Executive Summary: In October 2015, Apple released a document entitled HLS Authoring Specifications for Apple TV (HLS stands for HTTP Live Streaming, the adaptive bit rate technology used to deliver video to Apple TV and other iOS devices). If you’re producing for Apple TV, and aren’t aware of these specs, you should review them immediately. In a broader sense, Apple is introducing another TN2224-like fixed encoding ladder while the industry moves towards content-aware encoding with a different ladder for all types of content. It will be interesting to see how this dynamic evolves in the next 12-24 months.
Overview and Discussion:
Apple is obviously the expert when it comes to encoding for their devices, and the new document is much more specific than Apple Technote TN2224, the previous document of record for Apple TV encoding. The new specification has 12 sections, including video encoding, audio encoding, advertising, accessibility, subtitles, trick play, media segment durations (6 seconds with a keyframe interval of 2 seconds), M3U8 playlists, master playlists, and security. The specification does not reference any Apple testing requirements, or what happens if the requirements or recommendations are not met. Presumably, as with TN2224, producers who don’t meet the spec may have their apps rejected when submitted for Apple TV approval.
Most provisions make perfect sense. For example, producers can now use 200% constrained VBR for encoding, rather than the 110% constrained VBR in TN2224.
30i to 60p?
Others are confusing. For example, the spec states, “You SHOULD de-interlace 30i content to 60p.” A note to the encoding ladder (presented below) also states, “30i source content is considered to have a source frame rate of 60 fps.” Though 30i footage is clearly on the wane, the approach taken by the vast majority of producers is to deinterlace to 30p, not 60p.
One problem is that each 30i field has only half the resolution of the complete frame. Converting from 30i to 60p works well if you subsample the video down to half the original resolution, but requires special processing and interpolation to create a frame with the original resolution (see here). These techniques are time-consuming and generally not incorporated into most encoding tools.
The other problem with 60p files is that at the same encoded data rate as 30p, the 60p file has half the bits per pixel value, which generally means lower compressed quality. Combining this with the interpolation described above could lead to significantly degraded video quality.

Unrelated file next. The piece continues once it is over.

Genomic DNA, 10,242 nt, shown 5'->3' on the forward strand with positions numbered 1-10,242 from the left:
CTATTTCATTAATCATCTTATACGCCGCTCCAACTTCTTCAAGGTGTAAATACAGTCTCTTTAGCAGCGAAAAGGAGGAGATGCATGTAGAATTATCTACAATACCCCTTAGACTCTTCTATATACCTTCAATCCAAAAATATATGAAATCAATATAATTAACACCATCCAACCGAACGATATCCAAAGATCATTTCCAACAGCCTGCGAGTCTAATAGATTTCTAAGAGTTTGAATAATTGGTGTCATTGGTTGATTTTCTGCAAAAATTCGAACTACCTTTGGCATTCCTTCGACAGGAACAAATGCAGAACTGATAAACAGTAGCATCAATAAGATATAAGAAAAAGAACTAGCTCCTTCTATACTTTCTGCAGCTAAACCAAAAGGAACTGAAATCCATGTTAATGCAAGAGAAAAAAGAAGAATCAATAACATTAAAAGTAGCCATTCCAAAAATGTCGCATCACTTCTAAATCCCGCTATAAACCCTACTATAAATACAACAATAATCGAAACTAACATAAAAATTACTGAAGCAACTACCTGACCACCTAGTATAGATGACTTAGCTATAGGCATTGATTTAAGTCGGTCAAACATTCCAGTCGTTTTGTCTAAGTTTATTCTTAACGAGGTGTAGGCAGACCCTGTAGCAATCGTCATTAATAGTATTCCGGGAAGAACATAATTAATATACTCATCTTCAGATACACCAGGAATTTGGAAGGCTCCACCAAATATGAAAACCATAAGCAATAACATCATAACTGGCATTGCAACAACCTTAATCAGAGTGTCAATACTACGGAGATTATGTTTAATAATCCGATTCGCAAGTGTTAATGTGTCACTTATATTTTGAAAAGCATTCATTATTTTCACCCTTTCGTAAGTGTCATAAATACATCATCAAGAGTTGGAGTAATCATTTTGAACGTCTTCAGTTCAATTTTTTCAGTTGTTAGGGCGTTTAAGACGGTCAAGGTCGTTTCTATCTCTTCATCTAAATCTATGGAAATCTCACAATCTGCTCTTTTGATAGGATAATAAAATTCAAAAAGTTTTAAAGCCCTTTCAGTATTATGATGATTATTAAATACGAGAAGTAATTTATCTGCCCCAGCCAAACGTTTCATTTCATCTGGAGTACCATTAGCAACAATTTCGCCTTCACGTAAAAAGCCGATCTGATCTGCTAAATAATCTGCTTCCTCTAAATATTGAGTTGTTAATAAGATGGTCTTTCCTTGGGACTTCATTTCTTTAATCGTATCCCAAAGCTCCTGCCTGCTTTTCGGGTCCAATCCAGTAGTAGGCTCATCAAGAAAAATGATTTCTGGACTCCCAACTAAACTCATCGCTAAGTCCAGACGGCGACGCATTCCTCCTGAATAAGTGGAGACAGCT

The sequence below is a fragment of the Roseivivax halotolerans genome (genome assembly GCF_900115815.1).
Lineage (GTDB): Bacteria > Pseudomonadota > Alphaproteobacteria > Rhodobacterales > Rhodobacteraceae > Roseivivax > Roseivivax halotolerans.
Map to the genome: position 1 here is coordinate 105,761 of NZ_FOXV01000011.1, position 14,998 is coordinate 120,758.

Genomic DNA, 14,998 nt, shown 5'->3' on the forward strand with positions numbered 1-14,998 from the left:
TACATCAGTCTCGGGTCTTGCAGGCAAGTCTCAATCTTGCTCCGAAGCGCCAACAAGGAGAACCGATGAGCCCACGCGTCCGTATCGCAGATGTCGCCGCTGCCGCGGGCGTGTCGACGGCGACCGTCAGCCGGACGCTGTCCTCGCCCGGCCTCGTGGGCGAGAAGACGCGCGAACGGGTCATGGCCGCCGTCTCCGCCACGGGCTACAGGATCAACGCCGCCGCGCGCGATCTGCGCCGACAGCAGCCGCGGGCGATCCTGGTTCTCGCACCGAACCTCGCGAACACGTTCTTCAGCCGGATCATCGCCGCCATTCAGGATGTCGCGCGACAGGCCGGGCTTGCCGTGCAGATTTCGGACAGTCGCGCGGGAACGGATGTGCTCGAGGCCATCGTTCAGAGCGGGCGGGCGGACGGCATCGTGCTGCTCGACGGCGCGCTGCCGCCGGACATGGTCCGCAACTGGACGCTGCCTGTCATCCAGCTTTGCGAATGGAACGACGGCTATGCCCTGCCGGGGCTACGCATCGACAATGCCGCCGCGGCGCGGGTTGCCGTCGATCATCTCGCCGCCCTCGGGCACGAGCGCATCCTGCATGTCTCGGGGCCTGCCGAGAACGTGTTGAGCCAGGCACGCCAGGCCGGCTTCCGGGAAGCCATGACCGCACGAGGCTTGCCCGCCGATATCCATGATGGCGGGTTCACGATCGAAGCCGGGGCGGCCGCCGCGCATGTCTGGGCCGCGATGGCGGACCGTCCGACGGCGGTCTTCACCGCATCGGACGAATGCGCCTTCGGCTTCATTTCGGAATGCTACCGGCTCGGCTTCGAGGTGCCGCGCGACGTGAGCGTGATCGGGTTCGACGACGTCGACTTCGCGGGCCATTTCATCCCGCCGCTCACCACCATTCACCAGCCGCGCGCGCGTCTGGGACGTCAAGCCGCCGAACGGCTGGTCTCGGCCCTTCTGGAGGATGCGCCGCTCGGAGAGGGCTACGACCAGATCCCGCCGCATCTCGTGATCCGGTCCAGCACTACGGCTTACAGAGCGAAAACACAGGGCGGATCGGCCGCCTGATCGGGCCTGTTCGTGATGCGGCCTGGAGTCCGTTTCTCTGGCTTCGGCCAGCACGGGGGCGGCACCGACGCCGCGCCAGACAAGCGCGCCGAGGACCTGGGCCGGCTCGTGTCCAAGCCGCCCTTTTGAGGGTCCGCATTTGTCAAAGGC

Note that the new spec references RFC 2119 for the meaning of words like SHOULD. In this regard, RFC 2119 states, “This word, or the adjective “RECOMMENDED”, mean that there may exist valid reasons in particular circumstances to ignore a particular item, but the full implications must be understood and carefully weighed before choosing a different course.” While most of the new spec seems reasonable, this requirement SHOULD very likely be ignored.
Regarding the Fixed Encoding Ladder
On the fixed encoding ladder recommended by Apple, Netflix started what will be a groundbreaking trend with their per-title optimization strategy announced in December 2015. As explained in their blog post, because all videos present different degrees of encoding complexity, deploying the same fixed ladder for all is inherently inefficient and suboptimal. Netflix claims that per-title encoding is necessary to optimize viewer quality of experience, which tests performed by the Streaming Learning Center have confirmed. YouTube has since revealed a similar strategy, and there will be a number of third-party encoding tools and/or services enabling per-title optimization in the first half of 2016 and beyond. Most major producers will likely be using per-title encoding by early to mid-2017, if not before.
The spec introduces the new ladder with the statement, “For expected bit rate variants, see Table 2-1” (included below), which is devoid of any RFC2119-defined terms. So it’s unclear whether using the fixed ladder is mandatory.
1. If you’re encoding for Apple TV, you should check out the new specification immediately.
How Netflix Pioneered Per-Title Video Encoding Optimization, Streaming Media Magazine, January 14, 2016.
About the Streaming Learning Center:
The Streaming Learning Center is a premier resource for companies seeking advice or training on cloud or on-premise encoder selection, preset creation, video quality optimization, adaptive bitrate distribution, and associated topics. Please contact Jan Ozer at firstname.lastname@example.org for more information about these services.